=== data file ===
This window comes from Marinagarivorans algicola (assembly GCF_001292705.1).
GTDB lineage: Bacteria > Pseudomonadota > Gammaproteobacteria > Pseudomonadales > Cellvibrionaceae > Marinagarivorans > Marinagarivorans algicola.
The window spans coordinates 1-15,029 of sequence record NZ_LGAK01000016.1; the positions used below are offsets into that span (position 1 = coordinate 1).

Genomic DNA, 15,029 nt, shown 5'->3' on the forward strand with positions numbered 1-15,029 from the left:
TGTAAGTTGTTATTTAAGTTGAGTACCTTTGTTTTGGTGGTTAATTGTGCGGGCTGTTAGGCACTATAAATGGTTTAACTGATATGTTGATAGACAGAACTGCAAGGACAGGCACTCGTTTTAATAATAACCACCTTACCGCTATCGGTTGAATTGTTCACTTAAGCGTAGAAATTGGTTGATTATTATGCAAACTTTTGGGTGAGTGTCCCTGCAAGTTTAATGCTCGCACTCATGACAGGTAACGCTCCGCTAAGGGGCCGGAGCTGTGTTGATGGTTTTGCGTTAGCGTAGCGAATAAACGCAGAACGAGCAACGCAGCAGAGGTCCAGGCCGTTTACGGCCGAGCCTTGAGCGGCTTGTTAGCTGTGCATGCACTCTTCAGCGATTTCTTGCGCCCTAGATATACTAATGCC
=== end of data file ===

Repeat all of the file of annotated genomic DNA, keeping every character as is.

This window comes from Marinagarivorans algicola (assembly GCF_001292705.1).
GTDB lineage: Bacteria > Pseudomonadota > Gammaproteobacteria > Pseudomonadales > Cellvibrionaceae > Marinagarivorans > Marinagarivorans algicola.
The window spans coordinates 1-15,029 of sequence record NZ_LGAK01000016.1; the positions used below are offsets into that span (position 1 = coordinate 1).

Genomic DNA, 15,029 nt, shown 5'->3' on the forward strand with positions numbered 1-15,029 from the left:
TGTAAGTTGTTATTTAAGTTGAGTACCTTTGTTTTGGTGGTTAATTGTGCGGGCTGTTAGGCACTATAAATGGTTTAACTGATATGTTGATAGACAGAACTGCAAGGACAGGCACTCGTTTTAATAATAACCACCTTACCGCTATCGGTTGAATTGTTCACTTAAGCGTAGAAATTGGTTGATTATTATGCAAACTTTTGGGTGAGTGTCCCTGCAAGTTTAATGCTCGCACTCATGACAGGTAACGCTCCGCTAAGGGGCCGGAGCTGTGTTGATGGTTTTGCGTTAGCGTAGCGAATAAACGCAGAACGAGCAACGCAGCAGAGGTCCAGGCCGTTTACGGCCGAGCCTTGAGCGGCTTGTTAGCTGTGCATGCACTCTTCAGCGATTTCTTGCGCCCTAGATATACTAATGCC